The Fall of the Roman Empire

Select a Time Period:
1) The Roman Empire Divided (400 AD)       2) Barbarian Invasions (370-450 AD)
3) Barbarian Invasions (450-500 AD)           4) Germanic Kingdoms (500 AD)

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The Fall of the Roman Empire


      The Roman Empire began to slowly decline in the 3rd century AD, one of the main causes of Rome's early decline was a series of plagues, most notably the Plague of Cyprian, which decimated the population of the Empire, making it harder for Roman Emperors to levy armies and raise taxes.
      Diocletian became Emperor in 284 AD, he saw the vast empire as ungovernable and split it in half, creating two equal emperors to rule each. Under various subsequent rulers, the Eastern and Western Roman Empire were reunited into a single entity. Theodosius I was the last Roman Emperor who ruled over a unified Roman Empire, upon his death in 395 AD, the Roman Empire was permanently divided, the Eastern Roman Empire would be governed from Constantinople, whilst the Western Roman Empire was governed intermittently between Rome, Mediolanum (Milan) , and Ravenna. (See map 1)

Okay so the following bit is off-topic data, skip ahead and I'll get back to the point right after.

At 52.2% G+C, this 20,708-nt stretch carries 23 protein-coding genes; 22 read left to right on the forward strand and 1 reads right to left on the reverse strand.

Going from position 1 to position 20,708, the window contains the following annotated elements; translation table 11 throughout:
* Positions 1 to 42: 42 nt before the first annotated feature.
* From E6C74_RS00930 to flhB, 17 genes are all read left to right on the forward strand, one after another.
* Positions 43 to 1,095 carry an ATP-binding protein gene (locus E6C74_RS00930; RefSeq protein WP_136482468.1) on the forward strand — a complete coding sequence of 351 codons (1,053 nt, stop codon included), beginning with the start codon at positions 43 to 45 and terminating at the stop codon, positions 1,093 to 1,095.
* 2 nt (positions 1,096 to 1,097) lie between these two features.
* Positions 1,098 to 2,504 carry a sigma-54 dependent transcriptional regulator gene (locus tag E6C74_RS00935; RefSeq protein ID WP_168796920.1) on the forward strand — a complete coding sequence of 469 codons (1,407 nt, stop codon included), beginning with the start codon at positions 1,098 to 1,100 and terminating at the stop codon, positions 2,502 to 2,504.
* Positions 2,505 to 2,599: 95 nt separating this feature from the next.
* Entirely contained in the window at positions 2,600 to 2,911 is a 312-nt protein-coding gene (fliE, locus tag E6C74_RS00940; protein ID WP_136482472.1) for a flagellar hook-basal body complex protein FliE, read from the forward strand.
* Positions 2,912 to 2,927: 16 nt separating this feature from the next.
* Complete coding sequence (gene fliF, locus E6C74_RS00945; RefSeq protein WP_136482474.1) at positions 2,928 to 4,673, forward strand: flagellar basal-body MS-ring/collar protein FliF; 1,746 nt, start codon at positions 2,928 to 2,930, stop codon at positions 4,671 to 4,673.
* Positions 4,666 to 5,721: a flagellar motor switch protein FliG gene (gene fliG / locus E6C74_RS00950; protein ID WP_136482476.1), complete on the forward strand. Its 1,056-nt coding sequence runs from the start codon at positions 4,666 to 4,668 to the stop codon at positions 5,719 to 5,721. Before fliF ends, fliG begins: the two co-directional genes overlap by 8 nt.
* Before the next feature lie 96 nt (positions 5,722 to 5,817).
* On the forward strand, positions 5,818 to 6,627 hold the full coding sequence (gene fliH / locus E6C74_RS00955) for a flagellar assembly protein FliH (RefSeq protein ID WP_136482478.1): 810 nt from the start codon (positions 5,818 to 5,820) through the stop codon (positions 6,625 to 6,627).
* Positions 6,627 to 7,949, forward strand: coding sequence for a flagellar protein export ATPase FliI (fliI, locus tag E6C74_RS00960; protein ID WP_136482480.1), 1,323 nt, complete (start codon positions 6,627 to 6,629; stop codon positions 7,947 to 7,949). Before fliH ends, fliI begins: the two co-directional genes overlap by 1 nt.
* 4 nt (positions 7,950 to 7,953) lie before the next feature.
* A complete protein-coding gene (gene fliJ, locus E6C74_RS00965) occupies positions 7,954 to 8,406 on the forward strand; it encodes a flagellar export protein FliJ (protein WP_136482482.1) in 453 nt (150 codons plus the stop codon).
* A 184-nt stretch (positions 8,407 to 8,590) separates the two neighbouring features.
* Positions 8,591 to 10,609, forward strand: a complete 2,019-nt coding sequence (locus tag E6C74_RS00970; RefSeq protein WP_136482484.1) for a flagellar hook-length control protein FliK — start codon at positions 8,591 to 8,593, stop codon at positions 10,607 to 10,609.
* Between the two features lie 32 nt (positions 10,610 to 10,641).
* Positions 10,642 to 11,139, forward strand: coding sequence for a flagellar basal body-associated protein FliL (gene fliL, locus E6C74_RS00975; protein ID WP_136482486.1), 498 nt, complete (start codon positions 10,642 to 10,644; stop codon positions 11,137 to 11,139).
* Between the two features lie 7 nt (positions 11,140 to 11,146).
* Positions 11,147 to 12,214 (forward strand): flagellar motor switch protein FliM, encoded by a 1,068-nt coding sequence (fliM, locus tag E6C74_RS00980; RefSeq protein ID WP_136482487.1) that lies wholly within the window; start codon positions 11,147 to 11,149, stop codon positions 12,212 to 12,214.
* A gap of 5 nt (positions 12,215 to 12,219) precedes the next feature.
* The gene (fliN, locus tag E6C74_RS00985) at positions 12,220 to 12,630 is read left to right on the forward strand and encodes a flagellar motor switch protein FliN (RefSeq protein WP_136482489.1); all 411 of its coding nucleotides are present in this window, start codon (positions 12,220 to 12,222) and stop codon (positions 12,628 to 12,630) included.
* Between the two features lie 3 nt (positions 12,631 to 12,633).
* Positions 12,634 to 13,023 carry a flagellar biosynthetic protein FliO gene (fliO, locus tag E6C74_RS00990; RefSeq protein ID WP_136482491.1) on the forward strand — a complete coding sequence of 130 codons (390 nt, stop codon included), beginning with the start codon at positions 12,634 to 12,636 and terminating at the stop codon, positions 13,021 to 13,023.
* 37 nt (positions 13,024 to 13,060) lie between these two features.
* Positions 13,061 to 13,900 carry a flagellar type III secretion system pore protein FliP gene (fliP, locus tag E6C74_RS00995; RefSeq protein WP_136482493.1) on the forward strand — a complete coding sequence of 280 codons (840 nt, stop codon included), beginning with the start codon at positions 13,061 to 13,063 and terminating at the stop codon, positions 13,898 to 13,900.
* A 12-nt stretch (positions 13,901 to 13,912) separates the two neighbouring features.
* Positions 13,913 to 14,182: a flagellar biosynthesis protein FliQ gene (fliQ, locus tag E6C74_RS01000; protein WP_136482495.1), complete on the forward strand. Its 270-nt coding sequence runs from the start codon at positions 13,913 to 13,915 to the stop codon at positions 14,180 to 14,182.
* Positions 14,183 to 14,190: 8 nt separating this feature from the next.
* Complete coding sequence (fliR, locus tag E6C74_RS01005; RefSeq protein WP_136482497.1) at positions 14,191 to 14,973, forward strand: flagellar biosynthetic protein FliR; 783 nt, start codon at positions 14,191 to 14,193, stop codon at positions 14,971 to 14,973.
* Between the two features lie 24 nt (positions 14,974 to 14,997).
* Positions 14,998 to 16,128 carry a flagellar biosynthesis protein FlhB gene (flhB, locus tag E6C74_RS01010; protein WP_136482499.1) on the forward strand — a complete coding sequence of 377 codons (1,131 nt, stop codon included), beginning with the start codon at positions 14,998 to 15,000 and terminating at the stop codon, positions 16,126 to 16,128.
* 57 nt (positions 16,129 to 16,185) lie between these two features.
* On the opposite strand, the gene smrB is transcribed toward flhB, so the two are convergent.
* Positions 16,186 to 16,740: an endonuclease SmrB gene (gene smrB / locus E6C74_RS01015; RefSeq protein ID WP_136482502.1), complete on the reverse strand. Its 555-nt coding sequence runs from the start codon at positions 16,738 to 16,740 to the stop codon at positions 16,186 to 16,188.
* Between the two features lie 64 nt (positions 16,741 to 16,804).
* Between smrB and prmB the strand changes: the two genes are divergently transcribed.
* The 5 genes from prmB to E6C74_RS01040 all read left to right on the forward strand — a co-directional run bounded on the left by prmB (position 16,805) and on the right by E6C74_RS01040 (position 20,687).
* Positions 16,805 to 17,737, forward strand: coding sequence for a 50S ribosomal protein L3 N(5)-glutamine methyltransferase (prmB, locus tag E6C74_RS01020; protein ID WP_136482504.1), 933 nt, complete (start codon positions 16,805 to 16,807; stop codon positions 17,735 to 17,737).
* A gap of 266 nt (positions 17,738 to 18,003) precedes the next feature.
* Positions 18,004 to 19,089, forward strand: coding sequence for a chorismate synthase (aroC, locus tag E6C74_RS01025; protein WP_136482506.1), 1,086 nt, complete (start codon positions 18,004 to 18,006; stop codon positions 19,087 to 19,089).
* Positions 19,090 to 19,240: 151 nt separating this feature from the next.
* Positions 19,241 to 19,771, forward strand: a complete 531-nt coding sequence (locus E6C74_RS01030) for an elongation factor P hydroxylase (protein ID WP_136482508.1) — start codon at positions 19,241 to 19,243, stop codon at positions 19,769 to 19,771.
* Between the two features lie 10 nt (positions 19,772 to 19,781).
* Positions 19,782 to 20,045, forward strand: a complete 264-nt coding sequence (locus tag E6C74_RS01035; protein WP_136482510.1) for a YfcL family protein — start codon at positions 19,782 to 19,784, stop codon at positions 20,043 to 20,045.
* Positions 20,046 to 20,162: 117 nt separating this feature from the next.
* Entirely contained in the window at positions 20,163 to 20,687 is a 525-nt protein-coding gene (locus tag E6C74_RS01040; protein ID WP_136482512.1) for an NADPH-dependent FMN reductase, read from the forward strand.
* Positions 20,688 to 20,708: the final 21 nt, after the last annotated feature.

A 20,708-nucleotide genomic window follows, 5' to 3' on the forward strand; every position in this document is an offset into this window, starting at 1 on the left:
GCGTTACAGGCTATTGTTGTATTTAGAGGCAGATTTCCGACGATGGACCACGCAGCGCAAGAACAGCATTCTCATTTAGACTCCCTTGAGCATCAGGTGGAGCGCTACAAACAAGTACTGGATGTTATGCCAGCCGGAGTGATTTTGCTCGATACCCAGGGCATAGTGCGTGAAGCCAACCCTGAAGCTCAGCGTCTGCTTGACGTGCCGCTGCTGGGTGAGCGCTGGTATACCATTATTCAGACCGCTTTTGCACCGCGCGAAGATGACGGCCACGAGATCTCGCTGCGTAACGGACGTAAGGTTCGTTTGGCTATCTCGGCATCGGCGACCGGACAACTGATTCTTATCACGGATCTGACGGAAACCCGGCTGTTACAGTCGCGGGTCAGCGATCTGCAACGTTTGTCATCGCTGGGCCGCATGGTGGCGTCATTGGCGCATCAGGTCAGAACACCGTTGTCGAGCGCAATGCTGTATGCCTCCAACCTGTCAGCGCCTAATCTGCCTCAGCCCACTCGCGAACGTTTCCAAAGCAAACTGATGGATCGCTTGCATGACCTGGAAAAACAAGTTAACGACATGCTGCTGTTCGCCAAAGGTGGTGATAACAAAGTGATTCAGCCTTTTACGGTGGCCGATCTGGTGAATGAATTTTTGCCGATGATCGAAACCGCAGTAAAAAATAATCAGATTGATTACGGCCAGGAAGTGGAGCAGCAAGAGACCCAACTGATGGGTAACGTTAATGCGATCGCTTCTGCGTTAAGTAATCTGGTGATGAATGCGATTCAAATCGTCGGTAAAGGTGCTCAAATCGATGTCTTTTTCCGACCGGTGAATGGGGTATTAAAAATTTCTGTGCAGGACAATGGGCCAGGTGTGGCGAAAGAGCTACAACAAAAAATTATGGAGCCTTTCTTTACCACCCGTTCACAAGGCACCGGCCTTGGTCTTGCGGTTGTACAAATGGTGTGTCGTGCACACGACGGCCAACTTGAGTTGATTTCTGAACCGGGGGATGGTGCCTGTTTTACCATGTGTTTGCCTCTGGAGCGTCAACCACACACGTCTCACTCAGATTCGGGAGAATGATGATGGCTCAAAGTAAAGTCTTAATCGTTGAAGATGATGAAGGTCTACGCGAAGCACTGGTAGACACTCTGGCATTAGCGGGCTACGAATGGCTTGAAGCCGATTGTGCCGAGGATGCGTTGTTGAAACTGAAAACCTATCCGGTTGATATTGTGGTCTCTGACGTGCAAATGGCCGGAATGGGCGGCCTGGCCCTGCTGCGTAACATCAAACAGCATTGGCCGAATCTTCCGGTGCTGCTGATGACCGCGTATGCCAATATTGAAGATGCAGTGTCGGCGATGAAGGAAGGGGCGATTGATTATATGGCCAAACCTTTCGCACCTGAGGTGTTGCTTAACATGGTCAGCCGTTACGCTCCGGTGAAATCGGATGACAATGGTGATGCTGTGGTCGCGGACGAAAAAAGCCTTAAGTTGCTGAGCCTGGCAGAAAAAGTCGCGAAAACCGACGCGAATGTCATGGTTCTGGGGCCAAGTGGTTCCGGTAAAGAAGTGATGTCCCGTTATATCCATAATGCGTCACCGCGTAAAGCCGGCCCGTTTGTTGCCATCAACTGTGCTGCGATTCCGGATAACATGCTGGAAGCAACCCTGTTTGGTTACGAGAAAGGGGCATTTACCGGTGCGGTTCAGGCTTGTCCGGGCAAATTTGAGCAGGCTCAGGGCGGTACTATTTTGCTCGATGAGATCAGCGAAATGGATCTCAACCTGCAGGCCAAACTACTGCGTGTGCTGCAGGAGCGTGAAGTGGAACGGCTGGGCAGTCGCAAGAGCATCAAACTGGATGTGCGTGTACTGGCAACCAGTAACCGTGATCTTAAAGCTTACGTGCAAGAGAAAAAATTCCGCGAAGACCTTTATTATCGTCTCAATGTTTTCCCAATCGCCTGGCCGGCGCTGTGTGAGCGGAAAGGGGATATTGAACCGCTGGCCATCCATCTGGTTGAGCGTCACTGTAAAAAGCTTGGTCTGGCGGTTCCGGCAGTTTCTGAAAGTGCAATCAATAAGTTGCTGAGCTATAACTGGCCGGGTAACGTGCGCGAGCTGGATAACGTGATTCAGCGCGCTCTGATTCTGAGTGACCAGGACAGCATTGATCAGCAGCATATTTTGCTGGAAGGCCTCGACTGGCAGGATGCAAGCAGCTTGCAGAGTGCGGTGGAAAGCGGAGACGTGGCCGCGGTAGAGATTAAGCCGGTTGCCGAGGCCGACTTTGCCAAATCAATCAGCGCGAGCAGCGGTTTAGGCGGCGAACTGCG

In the 4th and 5th Centuries AD, nomadic peoples from Central Asia began to migrate out from their homeland and cause considerable havoc all over the Eurasian Continent. One of these groups were the Huns, who arrived in Europe at about 370 AD. The arrival of the Huns in Europe immediately caused a great involuntary movement amongst the Germanic peoples who, centuries earlier, had moved down from Scandinavia and were settled on the northern fringes of the Roman Empire. These Germanic peoples were forced out of their homelands and penetrated into the Mediterranean World, sometimes settling peacefully, sometimes raiding Roman cities and sometimes offering their services as mercenaries to defend Roman cities against other barbarian invaders. The Visigoths were one of the first groups to arrive, sweeping through the Balkans, defeating a large Roman Army at the Battle of Adrianople in 378 AD and then migrating into Italy and sacking Rome itself in 410 AD, before finally establishing a Kingdom in the area of Aquitania.

      Other Germanic groups soon followed, such as the Vandals who swept through Western Europe and into Africa where they conquered Carthage and established a kingdom there. (See map 2) Germanic invasions seemed relentless, the Angles and Saxons swept into Britain, forcing Rome to abandon the island in 410 AD, the Franks took control of all of Gaul, and the Ostrogoths conquered Italy. (See map 3) By 500 AD, the Western Roman Empire was no more, having been replaced by a number of Germanic Kingdoms. (See map 4) The Eastern Roman Empire was still intact however and would survive for another thousand years as the Byzantine Empire.

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